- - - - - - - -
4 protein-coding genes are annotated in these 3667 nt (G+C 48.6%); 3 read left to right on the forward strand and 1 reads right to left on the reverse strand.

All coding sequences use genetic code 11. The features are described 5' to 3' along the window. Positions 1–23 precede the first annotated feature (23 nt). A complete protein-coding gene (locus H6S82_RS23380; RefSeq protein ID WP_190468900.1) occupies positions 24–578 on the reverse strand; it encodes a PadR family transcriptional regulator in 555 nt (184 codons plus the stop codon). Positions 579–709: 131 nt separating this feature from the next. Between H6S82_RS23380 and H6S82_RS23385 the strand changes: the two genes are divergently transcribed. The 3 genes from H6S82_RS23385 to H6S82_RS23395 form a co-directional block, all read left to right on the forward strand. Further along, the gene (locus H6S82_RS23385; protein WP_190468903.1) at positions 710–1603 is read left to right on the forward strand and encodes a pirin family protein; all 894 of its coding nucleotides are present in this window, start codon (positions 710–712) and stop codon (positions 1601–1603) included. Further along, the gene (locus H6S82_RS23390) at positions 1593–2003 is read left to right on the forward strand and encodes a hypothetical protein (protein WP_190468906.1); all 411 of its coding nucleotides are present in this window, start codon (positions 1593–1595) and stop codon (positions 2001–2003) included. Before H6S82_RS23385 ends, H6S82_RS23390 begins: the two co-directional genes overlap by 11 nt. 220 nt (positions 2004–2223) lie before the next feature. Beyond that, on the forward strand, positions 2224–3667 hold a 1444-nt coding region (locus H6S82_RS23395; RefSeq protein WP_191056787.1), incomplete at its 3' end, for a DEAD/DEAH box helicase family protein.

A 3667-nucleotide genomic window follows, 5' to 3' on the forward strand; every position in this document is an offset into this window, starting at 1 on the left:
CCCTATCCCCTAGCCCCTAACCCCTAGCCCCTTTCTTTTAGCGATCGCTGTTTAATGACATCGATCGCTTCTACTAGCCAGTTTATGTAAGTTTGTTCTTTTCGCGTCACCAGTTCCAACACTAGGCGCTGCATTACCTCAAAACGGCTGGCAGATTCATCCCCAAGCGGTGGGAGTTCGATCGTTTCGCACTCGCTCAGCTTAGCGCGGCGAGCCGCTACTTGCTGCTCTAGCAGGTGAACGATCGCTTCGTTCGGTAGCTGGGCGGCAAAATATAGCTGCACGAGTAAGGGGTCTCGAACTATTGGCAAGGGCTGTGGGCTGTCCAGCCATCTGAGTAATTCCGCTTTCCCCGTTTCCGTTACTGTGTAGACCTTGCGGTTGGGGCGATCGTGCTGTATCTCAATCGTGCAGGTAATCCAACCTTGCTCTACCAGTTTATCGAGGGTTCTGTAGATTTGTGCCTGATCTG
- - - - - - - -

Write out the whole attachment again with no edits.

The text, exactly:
4 protein-coding genes are annotated in these 3667 nt (G+C 48.6%); 3 read left to right on the forward strand and 1 reads right to left on the reverse strand.

All coding sequences use genetic code 11. The features are described 5' to 3' along the window. Positions 1–23 precede the first annotated feature (23 nt). A complete protein-coding gene (locus H6S82_RS23380; RefSeq protein ID WP_190468900.1) occupies positions 24–578 on the reverse strand; it encodes a PadR family transcriptional regulator in 555 nt (184 codons plus the stop codon). Positions 579–709: 131 nt separating this feature from the next. Between H6S82_RS23380 and H6S82_RS23385 the strand changes: the two genes are divergently transcribed. The 3 genes from H6S82_RS23385 to H6S82_RS23395 form a co-directional block, all read left to right on the forward strand. Further along, the gene (locus H6S82_RS23385; protein WP_190468903.1) at positions 710–1603 is read left to right on the forward strand and encodes a pirin family protein; all 894 of its coding nucleotides are present in this window, start codon (positions 710–712) and stop codon (positions 1601–1603) included. Further along, the gene (locus H6S82_RS23390) at positions 1593–2003 is read left to right on the forward strand and encodes a hypothetical protein (protein WP_190468906.1); all 411 of its coding nucleotides are present in this window, start codon (positions 1593–1595) and stop codon (positions 2001–2003) included. Before H6S82_RS23385 ends, H6S82_RS23390 begins: the two co-directional genes overlap by 11 nt. 220 nt (positions 2004–2223) lie before the next feature. Beyond that, on the forward strand, positions 2224–3667 hold a 1444-nt coding region (locus H6S82_RS23395; RefSeq protein WP_191056787.1), incomplete at its 3' end, for a DEAD/DEAH box helicase family protein.

A 3667-nucleotide genomic window follows, 5' to 3' on the forward strand; every position in this document is an offset into this window, starting at 1 on the left:
CCCTATCCCCTAGCCCCTAACCCCTAGCCCCTTTCTTTTAGCGATCGCTGTTTAATGACATCGATCGCTTCTACTAGCCAGTTTATGTAAGTTTGTTCTTTTCGCGTCACCAGTTCCAACACTAGGCGCTGCATTACCTCAAAACGGCTGGCAGATTCATCCCCAAGCGGTGGGAGTTCGATCGTTTCGCACTCGCTCAGCTTAGCGCGGCGAGCCGCTACTTGCTGCTCTAGCAGGTGAACGATCGCTTCGTTCGGTAGCTGGGCGGCAAAATATAGCTGCACGAGTAAGGGGTCTCGAACTATTGGCAAGGGCTGTGGGCTGTCCAGCCATCTGAGTAATTCCGCTTTCCCCGTTTCCGTTACTGTGTAGACCTTGCGGTTGGGGCGATCGTGCTGTATCTCAATCGTGCAGGTAATCCAACCTTGCTCTACCAGTTTATCGAGGGTTCTGTAGATTTGTGCCTGATCTG